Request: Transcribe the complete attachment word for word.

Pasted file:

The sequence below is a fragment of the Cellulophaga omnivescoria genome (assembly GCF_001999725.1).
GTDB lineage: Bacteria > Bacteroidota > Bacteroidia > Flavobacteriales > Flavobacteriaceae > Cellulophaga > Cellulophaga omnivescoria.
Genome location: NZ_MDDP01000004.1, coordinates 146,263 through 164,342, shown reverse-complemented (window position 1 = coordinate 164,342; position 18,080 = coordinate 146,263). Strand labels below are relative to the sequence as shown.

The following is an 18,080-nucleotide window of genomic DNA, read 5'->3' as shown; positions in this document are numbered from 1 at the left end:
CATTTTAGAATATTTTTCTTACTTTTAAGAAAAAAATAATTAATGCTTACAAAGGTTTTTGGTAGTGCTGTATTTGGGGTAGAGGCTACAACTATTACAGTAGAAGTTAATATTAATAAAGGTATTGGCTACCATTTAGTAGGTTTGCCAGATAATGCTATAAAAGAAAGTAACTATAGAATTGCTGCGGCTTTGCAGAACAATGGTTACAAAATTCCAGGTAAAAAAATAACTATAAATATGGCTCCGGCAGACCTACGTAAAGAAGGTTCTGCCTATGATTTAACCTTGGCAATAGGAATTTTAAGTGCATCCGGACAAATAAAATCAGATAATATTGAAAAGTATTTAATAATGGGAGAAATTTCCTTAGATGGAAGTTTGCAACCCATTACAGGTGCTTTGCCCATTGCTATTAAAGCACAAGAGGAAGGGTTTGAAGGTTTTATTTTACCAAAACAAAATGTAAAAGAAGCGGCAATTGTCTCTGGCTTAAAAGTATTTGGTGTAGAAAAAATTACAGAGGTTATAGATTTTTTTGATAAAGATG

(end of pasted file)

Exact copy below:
The sequence below is a fragment of the Cellulophaga omnivescoria genome (assembly GCF_001999725.1).
GTDB lineage: Bacteria > Bacteroidota > Bacteroidia > Flavobacteriales > Flavobacteriaceae > Cellulophaga > Cellulophaga omnivescoria.
Genome location: NZ_MDDP01000004.1, coordinates 146,263 through 164,342, shown reverse-complemented (window position 1 = coordinate 164,342; position 18,080 = coordinate 146,263). Strand labels below are relative to the sequence as shown.

The following is an 18,080-nucleotide window of genomic DNA, read 5'->3' as shown; positions in this document are numbered from 1 at the left end:
CATTTTAGAATATTTTTCTTACTTTTAAGAAAAAAATAATTAATGCTTACAAAGGTTTTTGGTAGTGCTGTATTTGGGGTAGAGGCTACAACTATTACAGTAGAAGTTAATATTAATAAAGGTATTGGCTACCATTTAGTAGGTTTGCCAGATAATGCTATAAAAGAAAGTAACTATAGAATTGCTGCGGCTTTGCAGAACAATGGTTACAAAATTCCAGGTAAAAAAATAACTATAAATATGGCTCCGGCAGACCTACGTAAAGAAGGTTCTGCCTATGATTTAACCTTGGCAATAGGAATTTTAAGTGCATCCGGACAAATAAAATCAGATAATATTGAAAAGTATTTAATAATGGGAGAAATTTCCTTAGATGGAAGTTTGCAACCCATTACAGGTGCTTTGCCCATTGCTATTAAAGCACAAGAGGAAGGGTTTGAAGGTTTTATTTTACCAAAACAAAATGTAAAAGAAGCGGCAATTGTCTCTGGCTTAAAAGTATTTGGTGTAGAAAAAATTACAGAGGTTATAGATTTTTTTGATAAAGATG